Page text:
Equinox Center study: https://energycenter.org/sites/default/files/Plastic-Bag-Ban-Web-Version-10-22-13-CK.pdf   AWESOME ALL THE DATA!!! :D



From this they then show a bunch of projected energy savings (for San Diego, where the study was focused — probably a bit skewed from what the overall state savings would be).  BUT they didn’t quantify how many of the resuable bags were getting used how often.. so they predicted based on the ratio of bags observed in the store before and after the ban that there was a big improvement in energy usage.  But we don’t actually know about reusage numbers, unless that was somehow factored in and I missed it.

Californians Against Waste (supporter of ban) has more detailed facts about the impact of various CA cities’ bans: http://www.cawrecycles.org/list-of-local-bag-bans/ — like most of the above, they don’t directly compare the carbon or waste footprint of alternatives to plastic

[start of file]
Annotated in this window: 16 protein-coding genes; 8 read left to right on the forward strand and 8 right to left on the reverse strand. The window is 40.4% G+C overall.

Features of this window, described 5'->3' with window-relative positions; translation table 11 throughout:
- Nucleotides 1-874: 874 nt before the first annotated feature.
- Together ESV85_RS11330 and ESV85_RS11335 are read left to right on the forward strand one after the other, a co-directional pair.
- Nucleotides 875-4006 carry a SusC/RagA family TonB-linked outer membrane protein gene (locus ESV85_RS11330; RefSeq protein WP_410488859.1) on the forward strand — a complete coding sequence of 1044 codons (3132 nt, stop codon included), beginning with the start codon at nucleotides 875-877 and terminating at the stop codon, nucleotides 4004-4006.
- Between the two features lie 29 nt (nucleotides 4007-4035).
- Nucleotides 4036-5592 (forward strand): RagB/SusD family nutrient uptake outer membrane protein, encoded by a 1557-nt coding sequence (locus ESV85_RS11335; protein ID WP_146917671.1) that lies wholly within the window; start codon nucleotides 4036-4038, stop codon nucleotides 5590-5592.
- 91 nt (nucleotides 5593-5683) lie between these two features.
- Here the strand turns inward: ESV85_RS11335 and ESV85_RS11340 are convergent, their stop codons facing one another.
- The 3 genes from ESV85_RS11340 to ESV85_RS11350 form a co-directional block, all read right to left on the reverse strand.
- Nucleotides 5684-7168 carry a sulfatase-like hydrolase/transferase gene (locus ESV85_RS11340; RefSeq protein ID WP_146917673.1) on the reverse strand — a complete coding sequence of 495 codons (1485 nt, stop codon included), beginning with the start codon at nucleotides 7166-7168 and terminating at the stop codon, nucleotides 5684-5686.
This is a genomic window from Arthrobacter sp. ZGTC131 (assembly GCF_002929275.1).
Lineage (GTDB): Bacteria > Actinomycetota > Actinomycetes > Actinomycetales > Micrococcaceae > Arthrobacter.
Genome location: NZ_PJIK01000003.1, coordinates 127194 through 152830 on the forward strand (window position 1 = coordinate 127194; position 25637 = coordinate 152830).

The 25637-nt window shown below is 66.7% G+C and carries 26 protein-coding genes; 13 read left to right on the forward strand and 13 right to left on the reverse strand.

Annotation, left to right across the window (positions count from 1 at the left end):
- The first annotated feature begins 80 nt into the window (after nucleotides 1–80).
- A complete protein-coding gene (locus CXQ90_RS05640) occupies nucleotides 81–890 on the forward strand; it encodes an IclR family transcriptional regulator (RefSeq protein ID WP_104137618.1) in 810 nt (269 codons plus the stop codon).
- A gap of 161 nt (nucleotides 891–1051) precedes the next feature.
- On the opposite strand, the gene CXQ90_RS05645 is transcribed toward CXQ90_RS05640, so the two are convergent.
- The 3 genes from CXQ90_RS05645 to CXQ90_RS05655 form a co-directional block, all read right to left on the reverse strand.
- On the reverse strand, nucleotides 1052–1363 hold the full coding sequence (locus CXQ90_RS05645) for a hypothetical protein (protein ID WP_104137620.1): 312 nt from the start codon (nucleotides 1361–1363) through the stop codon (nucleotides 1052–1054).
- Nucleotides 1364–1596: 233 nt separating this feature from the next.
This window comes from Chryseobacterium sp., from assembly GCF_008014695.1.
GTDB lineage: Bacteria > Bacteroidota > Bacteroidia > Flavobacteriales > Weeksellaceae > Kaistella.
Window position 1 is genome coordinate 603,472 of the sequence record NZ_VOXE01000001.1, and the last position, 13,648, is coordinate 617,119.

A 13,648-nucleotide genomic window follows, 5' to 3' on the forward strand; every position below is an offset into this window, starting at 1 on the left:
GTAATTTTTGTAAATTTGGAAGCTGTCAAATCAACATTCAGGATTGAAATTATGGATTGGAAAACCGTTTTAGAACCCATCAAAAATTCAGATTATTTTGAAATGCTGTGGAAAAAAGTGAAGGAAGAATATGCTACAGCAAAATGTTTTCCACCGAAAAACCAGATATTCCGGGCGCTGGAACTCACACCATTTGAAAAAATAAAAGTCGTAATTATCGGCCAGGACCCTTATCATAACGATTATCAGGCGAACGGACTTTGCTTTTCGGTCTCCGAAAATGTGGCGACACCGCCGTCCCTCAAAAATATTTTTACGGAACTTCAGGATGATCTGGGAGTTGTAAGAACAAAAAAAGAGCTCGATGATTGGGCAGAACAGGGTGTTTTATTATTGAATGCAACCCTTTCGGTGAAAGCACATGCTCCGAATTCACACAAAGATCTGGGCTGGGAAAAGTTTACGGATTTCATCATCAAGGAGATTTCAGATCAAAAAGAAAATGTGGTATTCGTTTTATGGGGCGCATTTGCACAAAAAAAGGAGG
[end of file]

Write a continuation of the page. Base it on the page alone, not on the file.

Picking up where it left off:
1. Veronica Skowronski Said,

    December 13, 2016 @ 10:11 am

    I just stumbled upon your site a few days ago and I’ve enjoyed reading through your work! This piece reminded me of an article I read from The Atlantic a few months ago, I thought you might find it interesting.


  2. lauren Said,

    December 18, 2016 @ 2:33 pm

    Ooh, thanks so much for sharing that Atlantic article! It’s very much in keeping with the kinds of questions I like to explore, and I’ll share it here. :) Really glad you’ve been finding the blog useful!